A former navy lieutenant who was forced out of the Canadian Forces because he is gay says he’s happy the federal Liberal government will soon fulfil a campaign promise for an official apology.
Prime Minister Justin Trudeau tweeted Sunday that he would formally apologize on Nov. 28.
“I’m very relieved. We’ve been waiting for it for two years. And in fact it surprised a lot of us it took this long,” said Frank Létourneau, a former navy lieutenant in Halifax.
Rule on the books until 1995
Létourneau resigned his navy commission in 1970 after military police presented him a dossier of evidence indicating he was living a secret life as a gay man.
At the time, it was forbidden for gay men and lesbians to serve in the Canadian Forces, a policy that remained on the books until 1995.
Létourneau was honourably discharged, and quickly found work in economic development with a Nova Scotia Crown corporation.
“Other than seeing ships come and go from my office window, which gave me a certain sense of melancholy, I got on with a new life, and made new friends and lived a much more relaxed life than I had before,” he said.
But many other Canadian Forces members suffered graver consequences, according to a Halifax lawyer who launched a class-action lawsuit on behalf of military members who served in Atlantic Canada who were investigated, harassed and purged from the military between 1969 and 1995.
“I can’t tell you details of particular claims, but I’ve had female members tell me that they were sexually assaulted by male members, and rather than report it they actually allowed it to happen and allowed people to talk about it because it provided them with protective coloration,” said John McKiggan of the firm McKiggan Hebert in Halifax.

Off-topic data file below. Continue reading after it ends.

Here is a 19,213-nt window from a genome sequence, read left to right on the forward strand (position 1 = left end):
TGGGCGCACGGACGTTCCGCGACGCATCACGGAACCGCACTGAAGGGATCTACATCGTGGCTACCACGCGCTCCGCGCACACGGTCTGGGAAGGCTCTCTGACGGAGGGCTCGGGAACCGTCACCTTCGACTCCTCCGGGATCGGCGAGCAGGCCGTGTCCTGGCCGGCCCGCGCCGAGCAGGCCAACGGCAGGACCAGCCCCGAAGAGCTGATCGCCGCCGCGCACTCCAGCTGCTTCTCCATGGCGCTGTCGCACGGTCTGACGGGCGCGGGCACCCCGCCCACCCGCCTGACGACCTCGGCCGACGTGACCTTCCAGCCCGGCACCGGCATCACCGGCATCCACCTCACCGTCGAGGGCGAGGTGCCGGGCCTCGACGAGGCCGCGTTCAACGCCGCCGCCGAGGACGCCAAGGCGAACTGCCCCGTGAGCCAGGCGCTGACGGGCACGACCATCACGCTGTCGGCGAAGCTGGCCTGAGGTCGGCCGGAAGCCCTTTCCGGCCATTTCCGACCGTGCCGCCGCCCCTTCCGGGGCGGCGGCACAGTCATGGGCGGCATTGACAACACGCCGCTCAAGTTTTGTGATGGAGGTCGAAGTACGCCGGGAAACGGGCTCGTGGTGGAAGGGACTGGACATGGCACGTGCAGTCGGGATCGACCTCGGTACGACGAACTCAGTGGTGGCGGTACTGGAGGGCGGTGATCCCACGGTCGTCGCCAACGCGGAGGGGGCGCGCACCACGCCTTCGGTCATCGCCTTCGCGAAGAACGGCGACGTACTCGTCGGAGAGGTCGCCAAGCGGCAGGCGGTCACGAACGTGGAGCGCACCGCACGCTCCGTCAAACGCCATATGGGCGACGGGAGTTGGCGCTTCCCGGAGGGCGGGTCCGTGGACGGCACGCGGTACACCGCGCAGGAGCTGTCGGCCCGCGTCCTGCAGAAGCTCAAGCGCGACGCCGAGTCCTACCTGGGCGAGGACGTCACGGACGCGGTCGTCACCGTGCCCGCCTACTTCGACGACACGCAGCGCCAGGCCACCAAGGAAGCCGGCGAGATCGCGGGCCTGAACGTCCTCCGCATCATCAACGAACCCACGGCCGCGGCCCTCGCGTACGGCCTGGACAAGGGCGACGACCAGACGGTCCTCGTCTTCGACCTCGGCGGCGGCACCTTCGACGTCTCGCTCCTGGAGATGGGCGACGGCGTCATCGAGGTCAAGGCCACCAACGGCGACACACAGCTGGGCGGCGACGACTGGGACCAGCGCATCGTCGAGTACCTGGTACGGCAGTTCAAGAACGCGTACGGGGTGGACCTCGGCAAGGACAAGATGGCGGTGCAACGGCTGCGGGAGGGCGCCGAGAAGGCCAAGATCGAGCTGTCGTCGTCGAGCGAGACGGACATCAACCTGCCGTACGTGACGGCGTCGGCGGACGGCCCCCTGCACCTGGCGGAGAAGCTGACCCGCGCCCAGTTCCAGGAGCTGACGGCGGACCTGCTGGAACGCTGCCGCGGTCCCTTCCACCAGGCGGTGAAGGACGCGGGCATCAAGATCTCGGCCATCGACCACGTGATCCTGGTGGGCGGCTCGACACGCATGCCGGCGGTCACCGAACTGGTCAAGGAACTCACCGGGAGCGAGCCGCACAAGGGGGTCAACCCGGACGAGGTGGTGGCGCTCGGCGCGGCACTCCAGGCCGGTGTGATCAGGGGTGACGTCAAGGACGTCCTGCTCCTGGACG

“Other members told me about being hooked up to a polygraph test and then asked horribly intrusive questions about their sexual habits,” he said.
McKiggan said military members suffered economic losses as well as psychological consequences such as PTSD.
The class action McKiggan launched has since been combined with others from across Canada.
The unified claim now captures all military, RCMP members and federal civil servants from 1969 to the present day.
The year 1969 is legally significant because it was the year homosexuality was legalized in Canada.
Apology and acknowledgment
Létourneau hopes the federal apology includes an acknowledgment that federal officials were breaking the law by harassing LGBT people after that date.
“The law of the land had changed. Homosexuality had been removed from the Criminal Code. But yet, people were still being persecuted and dismissed for their sexual orientation,” Létourneau said.
The apology announcement comes as McKiggan and other lawyers continue to negotiate financial compensation for LGBT survivors of Canadian federal government discrimination.
McKiggan said a court date has been set in February 2019 to certify the class-action lawsuit.
“I think it’s fair to say that we are hopeful that this matter can be resolved without the need for litigation,” he said. “The struggle we’ve been having is coming to an agreement on what’s an appropriate measure of compensation.”
McKiggan won’t reveal what financial demands survivors are making, but he says the scope of the lawsuit is immense.
Tens of thousands of potential claimants
McKiggan said roughly a million served in the military, RCMP and federal civil service during the claim period. He says current social science estimates a pool of 30,000 to 50,000 potential claimants.
McKiggan notes that a recent class-action lawsuit involving 3,000 female RCMP members who were subjected to sexual harassment at work was settled for a maximum $ 100 million.
“It seems unlikely that we’re going to be here to resolve this claim for less than what Canada has already offered to members of the RCMP. And given the potential number of class members involved, the numbers could be quite a bit larger,” he said.
Létourneau said he’s not concerned that the apology is moving ahead before the government has agreed to financial compensation scheme.
For now, he said, an apology is enough.
“It would still be a start. And at that stage if it did not look as though it would go any further, then the class-action suit would have even more importance,” Létourneau said.